Monday, April 4, 2022
It's been one week since I announced and started posting in this virtual symposium on the NextGen Bar Exam. Thanks to Josh, Ben, and John for joining me in commenting on the proposed content scope outline relating to Business Associations and Relationships. You can find their posts here, here, and here, respectively.
We have raised issues about terminology. And there are a few areas that are lacking in clarity or specificity. In addition, two important overarching points have emerged to date in our posts. One is that it is important to indicate the source of the law being tested, since the default rules operative in various areas of LLC and corporate law are not the same in the dominant national statutory frameworks. (I offer another example of how this may matter in the discussion of corporate director and officer fiduciary duties, below.) The other is that the default rules in business associations law tell only part of the story. Constitutional issues, authorized private ordering, and decisional law that both supplements and interprets state legislative enactments can all play roles.
In this post, I offer a few more points that illustrate or add to these observations.
The outline notes that distinctions between or among partnerships (denominated "general partnerships" in the outline), limited liability partnerships, and limited partnerships will be tested. That seems appropriate. But the next few prompt all refer to "general partners." Neither partnerships nor limited liability partnerships have general partners. They just have partners. Only limited partnerships distinguish general partners from limited partners.
Only the duty of loyalty between and among partners and the partnership is proposed to be tested as a matter of partnership fiduciary duties. Why not care? And what about the obligation of good faith and fair dealing? These governance rules are all equally important. And duties of care and loyalty exist in agency law, unincorporated business associations law, and corporate law.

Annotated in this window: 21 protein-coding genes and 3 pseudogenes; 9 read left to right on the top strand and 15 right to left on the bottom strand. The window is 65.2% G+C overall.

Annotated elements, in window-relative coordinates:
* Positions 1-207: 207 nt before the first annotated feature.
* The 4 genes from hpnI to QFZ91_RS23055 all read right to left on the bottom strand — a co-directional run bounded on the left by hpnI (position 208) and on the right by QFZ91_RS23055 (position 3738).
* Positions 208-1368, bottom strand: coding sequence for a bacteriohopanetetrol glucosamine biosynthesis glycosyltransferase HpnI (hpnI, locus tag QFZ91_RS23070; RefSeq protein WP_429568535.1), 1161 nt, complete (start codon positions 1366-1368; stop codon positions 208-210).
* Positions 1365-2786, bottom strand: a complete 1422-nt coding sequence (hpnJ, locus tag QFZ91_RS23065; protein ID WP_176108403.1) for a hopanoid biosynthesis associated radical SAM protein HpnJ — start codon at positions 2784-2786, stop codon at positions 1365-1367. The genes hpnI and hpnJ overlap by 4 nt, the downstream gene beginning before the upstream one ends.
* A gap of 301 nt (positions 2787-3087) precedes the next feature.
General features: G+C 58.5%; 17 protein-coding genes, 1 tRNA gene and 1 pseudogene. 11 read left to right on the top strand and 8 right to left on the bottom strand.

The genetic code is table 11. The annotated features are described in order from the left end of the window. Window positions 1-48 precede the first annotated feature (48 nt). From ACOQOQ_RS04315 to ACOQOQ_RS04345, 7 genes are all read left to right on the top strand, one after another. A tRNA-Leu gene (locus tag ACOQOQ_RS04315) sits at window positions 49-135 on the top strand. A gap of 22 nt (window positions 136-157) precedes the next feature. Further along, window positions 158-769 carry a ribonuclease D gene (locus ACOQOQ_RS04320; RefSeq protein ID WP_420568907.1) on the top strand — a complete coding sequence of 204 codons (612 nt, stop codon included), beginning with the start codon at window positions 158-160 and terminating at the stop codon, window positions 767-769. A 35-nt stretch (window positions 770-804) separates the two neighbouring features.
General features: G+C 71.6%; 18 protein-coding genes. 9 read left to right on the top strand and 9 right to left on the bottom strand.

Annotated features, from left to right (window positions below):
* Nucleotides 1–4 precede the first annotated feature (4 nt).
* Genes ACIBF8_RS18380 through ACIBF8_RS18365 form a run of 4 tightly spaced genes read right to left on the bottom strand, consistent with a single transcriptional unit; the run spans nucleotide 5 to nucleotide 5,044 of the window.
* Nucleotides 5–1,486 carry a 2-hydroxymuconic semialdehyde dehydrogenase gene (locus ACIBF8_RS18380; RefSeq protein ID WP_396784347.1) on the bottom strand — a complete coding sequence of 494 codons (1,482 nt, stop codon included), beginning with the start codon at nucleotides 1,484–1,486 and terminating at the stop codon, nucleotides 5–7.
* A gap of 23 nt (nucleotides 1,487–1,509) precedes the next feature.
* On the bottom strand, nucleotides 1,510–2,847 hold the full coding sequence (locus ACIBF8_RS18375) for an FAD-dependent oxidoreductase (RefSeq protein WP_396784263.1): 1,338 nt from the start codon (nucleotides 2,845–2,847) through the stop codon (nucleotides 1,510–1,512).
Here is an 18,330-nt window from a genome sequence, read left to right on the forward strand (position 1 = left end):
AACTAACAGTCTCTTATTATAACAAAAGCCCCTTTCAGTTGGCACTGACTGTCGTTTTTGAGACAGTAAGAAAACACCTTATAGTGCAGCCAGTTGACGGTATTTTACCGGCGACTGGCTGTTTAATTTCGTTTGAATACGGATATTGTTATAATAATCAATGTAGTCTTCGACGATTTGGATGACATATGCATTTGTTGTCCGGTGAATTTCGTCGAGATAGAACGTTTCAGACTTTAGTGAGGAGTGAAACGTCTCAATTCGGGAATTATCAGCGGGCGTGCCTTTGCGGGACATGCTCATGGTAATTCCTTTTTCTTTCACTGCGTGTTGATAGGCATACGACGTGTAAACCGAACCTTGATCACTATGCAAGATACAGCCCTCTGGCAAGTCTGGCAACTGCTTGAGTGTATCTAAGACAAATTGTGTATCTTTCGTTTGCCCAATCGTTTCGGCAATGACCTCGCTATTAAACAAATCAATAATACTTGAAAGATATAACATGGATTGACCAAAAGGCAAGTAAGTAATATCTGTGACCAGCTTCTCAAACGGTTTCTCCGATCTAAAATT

Moreover, the outline notes under "Duty of loyalty": "This topic includes the consequences of a partner acting outside the scope of the partner’s authority to bind the partnership." This annotation is perplexing to me. I have two principal substantive comments about it.
First, a partner's authority to bind the partnership is a matter of agency authority--the authority to transact with third parties. A partner's fiduciary duties are a matter of internal governance (as the relevant outline topic, "Rights of . . . partners among themselves" indicates). Two separate parts of the Revised Uniform Partnership Act (the "RUPA") address relations with third parties and internal governance--Articles 3 and 4, respectively. So, the annotation introduces an apples-and-oranges problem--the illumination of an internal governance rule by reference to a third-party relations rule.
Second, the duty of loyalty of partners in a RUPA partnership is relatively specific. It consists of three exclusive components:
(1) to account to the partnership and hold as trustee for it any property, profit, or benefit derived by the partner in the conduct and winding up of the partnership business or derived from a use by the partner of partnership property, including the appropriation of a partnership opportunity;
(2) to refrain from dealing with the partnership in the conduct or winding up of the partnership business as or on behalf of a party having an interest adverse to the partnership; and